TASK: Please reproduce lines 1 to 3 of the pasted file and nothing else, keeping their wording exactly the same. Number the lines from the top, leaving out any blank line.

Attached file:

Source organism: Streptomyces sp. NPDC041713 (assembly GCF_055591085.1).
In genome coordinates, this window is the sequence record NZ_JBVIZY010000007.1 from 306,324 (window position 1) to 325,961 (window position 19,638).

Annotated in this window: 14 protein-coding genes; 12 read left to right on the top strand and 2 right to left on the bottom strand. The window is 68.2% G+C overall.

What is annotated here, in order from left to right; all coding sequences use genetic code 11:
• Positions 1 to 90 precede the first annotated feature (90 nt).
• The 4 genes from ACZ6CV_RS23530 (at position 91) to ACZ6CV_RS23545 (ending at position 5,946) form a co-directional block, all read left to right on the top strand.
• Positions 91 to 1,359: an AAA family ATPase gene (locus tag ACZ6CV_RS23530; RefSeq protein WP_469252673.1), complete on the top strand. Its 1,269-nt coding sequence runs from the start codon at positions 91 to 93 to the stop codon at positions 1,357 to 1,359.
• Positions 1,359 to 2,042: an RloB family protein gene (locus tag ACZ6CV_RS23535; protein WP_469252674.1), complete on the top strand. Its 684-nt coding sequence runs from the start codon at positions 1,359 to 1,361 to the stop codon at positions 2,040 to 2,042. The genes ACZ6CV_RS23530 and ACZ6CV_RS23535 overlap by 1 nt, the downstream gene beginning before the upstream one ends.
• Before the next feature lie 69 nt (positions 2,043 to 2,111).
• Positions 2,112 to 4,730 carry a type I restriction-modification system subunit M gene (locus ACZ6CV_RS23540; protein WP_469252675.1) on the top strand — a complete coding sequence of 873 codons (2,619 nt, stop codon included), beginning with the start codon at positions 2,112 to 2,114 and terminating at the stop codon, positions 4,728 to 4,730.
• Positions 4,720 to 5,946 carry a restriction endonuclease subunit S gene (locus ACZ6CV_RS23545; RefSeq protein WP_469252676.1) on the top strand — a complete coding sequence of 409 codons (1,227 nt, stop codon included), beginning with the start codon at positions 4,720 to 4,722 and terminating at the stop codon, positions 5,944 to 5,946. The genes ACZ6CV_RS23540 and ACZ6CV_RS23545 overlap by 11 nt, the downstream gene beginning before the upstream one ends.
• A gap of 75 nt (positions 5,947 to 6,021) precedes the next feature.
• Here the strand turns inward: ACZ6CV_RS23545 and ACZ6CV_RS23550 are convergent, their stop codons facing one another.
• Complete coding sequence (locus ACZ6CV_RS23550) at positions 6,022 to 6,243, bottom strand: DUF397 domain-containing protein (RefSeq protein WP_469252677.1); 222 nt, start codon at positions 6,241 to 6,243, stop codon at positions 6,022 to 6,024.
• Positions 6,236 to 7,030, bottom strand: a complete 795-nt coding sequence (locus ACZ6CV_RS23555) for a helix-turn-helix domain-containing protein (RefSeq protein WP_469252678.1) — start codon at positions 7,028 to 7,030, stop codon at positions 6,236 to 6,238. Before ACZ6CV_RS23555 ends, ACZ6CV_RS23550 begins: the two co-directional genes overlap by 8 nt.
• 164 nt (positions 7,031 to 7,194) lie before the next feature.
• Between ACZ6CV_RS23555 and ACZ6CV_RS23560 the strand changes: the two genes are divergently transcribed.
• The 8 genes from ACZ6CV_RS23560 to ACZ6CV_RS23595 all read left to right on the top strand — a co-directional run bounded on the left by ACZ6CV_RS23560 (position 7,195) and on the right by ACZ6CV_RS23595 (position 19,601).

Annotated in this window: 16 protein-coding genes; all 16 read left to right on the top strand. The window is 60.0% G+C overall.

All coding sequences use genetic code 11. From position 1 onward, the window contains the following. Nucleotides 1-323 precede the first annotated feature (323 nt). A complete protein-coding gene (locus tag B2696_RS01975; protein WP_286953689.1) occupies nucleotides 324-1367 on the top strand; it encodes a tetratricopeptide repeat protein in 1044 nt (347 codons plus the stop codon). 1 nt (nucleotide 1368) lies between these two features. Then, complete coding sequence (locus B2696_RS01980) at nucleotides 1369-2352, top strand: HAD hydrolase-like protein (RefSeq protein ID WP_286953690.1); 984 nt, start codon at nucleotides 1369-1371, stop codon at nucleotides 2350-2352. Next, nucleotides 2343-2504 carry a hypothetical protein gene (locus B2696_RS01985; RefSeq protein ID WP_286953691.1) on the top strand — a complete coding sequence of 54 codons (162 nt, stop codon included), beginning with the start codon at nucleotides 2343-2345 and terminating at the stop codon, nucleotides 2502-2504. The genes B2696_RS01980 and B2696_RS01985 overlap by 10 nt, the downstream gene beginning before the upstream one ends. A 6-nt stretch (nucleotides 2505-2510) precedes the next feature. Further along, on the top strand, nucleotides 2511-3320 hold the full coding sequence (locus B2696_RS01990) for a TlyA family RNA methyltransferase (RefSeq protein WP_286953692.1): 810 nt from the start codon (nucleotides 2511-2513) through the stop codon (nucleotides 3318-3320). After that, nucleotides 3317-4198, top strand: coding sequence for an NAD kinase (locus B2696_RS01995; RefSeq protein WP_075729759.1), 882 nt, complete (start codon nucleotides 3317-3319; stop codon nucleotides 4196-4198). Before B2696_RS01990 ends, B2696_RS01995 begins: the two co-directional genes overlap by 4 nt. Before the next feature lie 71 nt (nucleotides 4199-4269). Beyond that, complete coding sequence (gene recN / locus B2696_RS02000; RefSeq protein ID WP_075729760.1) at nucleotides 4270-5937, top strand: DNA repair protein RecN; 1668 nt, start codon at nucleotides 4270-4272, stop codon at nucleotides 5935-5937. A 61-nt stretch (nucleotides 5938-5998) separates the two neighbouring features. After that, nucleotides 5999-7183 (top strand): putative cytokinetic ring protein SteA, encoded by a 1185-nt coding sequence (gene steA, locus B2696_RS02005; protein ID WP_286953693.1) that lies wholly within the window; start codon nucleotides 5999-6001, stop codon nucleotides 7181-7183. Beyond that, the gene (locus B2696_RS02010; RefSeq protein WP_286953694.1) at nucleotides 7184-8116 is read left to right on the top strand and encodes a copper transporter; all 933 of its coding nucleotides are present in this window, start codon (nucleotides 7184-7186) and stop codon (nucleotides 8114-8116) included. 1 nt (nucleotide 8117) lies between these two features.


Source organism: Streptomyces sp. NPDC041713 (assembly GCF_055591085.1).
In genome coordinates, this window is the sequence record NZ_JBVIZY010000007.1 from 306,324 (window position 1) to 325,961 (window position 19,638).

Annotated in this window: 14 protein-coding genes; 12 read left to right on the top strand and 2 right to left on the bottom strand. The window is 68.2% G+C overall.